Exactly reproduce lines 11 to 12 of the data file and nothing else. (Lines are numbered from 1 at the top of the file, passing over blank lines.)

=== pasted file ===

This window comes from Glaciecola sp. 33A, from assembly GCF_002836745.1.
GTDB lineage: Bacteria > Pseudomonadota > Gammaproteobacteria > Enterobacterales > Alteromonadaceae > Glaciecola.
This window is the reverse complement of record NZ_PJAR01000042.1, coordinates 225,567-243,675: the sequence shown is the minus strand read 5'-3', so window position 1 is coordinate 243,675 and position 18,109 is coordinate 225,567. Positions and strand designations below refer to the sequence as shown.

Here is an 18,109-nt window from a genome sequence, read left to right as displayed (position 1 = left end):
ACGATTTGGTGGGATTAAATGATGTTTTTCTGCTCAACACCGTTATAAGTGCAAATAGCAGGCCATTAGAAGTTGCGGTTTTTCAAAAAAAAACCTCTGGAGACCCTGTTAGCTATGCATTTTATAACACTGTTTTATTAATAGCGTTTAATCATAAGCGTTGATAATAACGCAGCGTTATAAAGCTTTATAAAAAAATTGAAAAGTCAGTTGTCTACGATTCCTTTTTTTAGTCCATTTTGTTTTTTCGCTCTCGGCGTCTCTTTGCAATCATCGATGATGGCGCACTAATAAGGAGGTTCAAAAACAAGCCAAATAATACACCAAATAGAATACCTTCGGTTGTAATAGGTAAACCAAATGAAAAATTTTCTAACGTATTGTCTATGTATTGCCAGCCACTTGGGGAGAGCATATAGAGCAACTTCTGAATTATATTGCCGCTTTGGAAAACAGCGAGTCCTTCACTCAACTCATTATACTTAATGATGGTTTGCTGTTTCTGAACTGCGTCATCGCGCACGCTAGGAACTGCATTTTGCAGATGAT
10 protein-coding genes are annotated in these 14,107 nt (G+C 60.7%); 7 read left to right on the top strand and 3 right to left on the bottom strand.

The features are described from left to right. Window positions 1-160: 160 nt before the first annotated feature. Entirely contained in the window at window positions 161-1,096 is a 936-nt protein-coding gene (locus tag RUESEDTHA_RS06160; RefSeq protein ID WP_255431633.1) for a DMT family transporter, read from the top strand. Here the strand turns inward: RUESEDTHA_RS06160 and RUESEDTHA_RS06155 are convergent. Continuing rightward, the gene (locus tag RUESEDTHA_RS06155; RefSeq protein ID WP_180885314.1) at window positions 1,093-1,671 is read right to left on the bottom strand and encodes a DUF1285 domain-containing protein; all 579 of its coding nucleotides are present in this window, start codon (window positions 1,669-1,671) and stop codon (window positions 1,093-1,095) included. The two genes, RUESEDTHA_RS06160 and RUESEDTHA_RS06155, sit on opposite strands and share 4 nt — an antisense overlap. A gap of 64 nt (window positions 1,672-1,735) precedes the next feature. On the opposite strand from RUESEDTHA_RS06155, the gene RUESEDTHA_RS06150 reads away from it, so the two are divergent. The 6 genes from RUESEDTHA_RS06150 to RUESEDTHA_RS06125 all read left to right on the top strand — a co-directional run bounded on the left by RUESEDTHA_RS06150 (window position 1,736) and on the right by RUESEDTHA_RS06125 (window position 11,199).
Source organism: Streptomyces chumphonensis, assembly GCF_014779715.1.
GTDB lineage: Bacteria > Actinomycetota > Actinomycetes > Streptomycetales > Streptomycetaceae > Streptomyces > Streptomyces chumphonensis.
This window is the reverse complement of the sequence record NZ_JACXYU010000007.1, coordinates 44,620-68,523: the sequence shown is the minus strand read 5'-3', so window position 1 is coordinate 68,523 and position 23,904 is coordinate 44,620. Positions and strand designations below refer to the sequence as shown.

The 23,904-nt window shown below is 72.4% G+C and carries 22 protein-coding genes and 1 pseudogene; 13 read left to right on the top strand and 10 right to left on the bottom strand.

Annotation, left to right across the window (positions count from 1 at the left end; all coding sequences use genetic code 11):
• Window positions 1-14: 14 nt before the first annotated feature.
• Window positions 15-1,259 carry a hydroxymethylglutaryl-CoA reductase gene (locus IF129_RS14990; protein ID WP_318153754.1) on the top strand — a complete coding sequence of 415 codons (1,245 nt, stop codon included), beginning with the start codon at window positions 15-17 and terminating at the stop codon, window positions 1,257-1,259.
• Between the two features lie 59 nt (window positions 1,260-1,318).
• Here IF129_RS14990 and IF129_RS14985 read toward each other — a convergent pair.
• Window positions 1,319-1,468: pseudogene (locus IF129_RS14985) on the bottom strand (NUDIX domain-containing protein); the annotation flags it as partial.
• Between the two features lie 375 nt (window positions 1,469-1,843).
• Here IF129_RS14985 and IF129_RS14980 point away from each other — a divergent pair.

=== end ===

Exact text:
The 23,904-nt window shown below is 72.4% G+C and carries 22 protein-coding genes and 1 pseudogene; 13 read left to right on the top strand and 10 right to left on the bottom strand.

Annotation, left to right across the window (positions count from 1 at the left end; all coding sequences use genetic code 11):